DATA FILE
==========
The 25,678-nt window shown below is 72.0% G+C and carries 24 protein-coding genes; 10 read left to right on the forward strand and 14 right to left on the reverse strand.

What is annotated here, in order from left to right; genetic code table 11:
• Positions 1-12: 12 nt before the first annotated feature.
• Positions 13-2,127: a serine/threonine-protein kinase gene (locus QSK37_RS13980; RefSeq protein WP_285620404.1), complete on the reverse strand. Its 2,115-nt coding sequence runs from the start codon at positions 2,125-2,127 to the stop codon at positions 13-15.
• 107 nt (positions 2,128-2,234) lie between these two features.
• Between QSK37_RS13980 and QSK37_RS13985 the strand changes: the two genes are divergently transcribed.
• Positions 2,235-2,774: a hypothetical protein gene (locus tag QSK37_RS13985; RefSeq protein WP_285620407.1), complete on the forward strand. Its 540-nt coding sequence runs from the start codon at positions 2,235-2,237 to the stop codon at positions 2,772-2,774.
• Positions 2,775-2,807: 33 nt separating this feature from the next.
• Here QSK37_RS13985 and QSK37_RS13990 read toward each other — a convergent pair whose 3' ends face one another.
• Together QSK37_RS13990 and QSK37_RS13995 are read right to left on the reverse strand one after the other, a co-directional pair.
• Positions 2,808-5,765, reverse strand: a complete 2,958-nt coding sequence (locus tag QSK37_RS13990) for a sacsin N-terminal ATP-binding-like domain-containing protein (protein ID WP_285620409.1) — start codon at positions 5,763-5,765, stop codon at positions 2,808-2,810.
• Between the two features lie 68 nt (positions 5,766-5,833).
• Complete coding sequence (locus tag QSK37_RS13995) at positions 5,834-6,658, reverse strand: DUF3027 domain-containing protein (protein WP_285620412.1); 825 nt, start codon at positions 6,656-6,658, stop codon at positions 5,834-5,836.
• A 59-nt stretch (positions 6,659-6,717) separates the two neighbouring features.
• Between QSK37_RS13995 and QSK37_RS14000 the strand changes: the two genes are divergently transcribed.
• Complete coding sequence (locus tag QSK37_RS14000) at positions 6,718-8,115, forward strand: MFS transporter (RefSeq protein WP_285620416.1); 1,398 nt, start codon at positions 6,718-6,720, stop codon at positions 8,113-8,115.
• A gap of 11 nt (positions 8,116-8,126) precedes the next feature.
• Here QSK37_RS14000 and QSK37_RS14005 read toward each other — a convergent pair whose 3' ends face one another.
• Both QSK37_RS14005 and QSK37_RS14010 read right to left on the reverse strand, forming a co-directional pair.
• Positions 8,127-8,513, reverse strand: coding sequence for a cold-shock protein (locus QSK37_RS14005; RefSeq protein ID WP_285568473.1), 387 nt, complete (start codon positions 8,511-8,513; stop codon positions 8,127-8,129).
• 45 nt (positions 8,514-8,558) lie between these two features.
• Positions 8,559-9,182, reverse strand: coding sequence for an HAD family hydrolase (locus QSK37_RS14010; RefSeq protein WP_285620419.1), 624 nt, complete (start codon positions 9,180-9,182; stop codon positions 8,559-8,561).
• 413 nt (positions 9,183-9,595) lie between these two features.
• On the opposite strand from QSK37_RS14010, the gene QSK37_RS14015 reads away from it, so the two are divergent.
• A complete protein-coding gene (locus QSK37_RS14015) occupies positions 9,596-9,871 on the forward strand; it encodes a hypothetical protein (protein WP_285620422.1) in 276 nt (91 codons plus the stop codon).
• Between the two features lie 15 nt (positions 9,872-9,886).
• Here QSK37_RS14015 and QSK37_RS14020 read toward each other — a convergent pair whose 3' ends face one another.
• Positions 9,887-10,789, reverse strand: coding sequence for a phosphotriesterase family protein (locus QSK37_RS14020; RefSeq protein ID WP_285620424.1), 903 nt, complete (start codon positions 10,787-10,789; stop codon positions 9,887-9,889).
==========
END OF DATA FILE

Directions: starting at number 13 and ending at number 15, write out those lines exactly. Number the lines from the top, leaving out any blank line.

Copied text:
• Complete coding sequence (locus tag QSK37_RS13995) at positions 5,834-6,658, reverse strand: DUF3027 domain-containing protein (protein WP_285620412.1); 825 nt, start codon at positions 6,656-6,658, stop codon at positions 5,834-5,836.
• A 59-nt stretch (positions 6,659-6,717) separates the two neighbouring features.
• Between QSK37_RS13995 and QSK37_RS14000 the strand changes: the two genes are divergently transcribed.